Tor/Forge, one of the largest sci-fi and fantasy publishers, will drop DRM from its e-books by July of 2012, the company announced in a press release today.
The move could be a signal to other publishers to drop the use of DRM on its e-books as well.
Although used by most large publishers and online retailers, digital rights management software, which is designed to prevent digital copying, is generally considered ineffective at stopping digital piracy as well as being a nuisance to legitimate consumers.
While smaller digital-only publishers like romance house Carina Press or the large technology house O'Reilly Media, have long dropped DRM -- O'Reilly believes digital copying and sharing actually leads to more sales -- Tor/Forge looks to be the first major New York trade house to drop DRM from their books. The plan to release DRM-free books also includes Tor imprints Orb, Starscape and Tor Teen.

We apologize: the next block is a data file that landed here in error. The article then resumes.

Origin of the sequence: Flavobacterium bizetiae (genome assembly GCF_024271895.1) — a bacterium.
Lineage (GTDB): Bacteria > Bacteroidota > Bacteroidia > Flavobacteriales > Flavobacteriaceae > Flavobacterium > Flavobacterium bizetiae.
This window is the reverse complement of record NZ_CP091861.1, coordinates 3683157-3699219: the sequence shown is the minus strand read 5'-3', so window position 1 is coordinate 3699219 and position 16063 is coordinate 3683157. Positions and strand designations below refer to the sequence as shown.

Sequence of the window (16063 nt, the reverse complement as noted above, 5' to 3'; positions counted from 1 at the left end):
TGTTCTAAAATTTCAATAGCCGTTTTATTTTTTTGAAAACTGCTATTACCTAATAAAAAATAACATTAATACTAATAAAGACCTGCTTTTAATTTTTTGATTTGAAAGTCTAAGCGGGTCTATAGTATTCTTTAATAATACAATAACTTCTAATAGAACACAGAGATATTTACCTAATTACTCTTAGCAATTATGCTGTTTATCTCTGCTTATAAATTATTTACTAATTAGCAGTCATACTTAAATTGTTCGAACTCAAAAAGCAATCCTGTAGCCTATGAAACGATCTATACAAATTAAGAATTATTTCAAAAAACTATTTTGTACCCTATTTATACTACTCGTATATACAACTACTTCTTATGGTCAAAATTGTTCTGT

The change will not affect titles from Macmillan, Tor/Forge's parent company, which will continue to be released with DRM, at least for now.
Tom Doherty, president and publisher of Tor/Forge, said the Tor/Forge titles will be available from the same retailers that currently sell their e-books and he expects to add new retailers that sell only DRM-free titles.
"Our authors and readers have been asking for this for a long time," Doherty said. "They're a technically sophisticated bunch, and DRM is a constant annoyance to them. It prevents them from using legitimately-purchased e-books in perfectly legal ways, like moving them from one kind of e-reader to another."